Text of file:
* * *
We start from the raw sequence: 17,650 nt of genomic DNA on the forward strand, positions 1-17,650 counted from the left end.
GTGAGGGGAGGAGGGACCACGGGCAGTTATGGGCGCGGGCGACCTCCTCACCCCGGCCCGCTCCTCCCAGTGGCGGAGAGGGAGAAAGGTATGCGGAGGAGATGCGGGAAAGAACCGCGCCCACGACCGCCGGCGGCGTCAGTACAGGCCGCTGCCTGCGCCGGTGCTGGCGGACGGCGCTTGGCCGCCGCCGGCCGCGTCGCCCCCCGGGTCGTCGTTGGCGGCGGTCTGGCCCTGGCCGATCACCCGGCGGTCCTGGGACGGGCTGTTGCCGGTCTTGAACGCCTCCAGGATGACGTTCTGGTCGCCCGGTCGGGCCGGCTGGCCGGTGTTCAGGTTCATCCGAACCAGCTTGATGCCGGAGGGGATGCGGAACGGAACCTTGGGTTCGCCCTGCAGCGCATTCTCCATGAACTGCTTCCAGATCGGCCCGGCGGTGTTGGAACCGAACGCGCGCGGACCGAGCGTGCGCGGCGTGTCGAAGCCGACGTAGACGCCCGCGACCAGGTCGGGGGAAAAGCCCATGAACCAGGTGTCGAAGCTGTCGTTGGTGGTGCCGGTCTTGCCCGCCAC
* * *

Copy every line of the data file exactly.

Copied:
We start from the raw sequence: 17,650 nt of genomic DNA on the forward strand, positions 1-17,650 counted from the left end.
GTGAGGGGAGGAGGGACCACGGGCAGTTATGGGCGCGGGCGACCTCCTCACCCCGGCCCGCTCCTCCCAGTGGCGGAGAGGGAGAAAGGTATGCGGAGGAGATGCGGGAAAGAACCGCGCCCACGACCGCCGGCGGCGTCAGTACAGGCCGCTGCCTGCGCCGGTGCTGGCGGACGGCGCTTGGCCGCCGCCGGCCGCGTCGCCCCCCGGGTCGTCGTTGGCGGCGGTCTGGCCCTGGCCGATCACCCGGCGGTCCTGGGACGGGCTGTTGCCGGTCTTGAACGCCTCCAGGATGACGTTCTGGTCGCCCGGTCGGGCCGGCTGGCCGGTGTTCAGGTTCATCCGAACCAGCTTGATGCCGGAGGGGATGCGGAACGGAACCTTGGGTTCGCCCTGCAGCGCATTCTCCATGAACTGCTTCCAGATCGGCCCGGCGGTGTTGGAACCGAACGCGCGCGGACCGAGCGTGCGCGGCGTGTCGAAGCCGACGTAGACGCCCGCGACCAGGTCGGGGGAAAAGCCCATGAACCAGGTGTCGAAGCTGTCGTTGGTGGTGCCGGTCTTGCCCGCCAC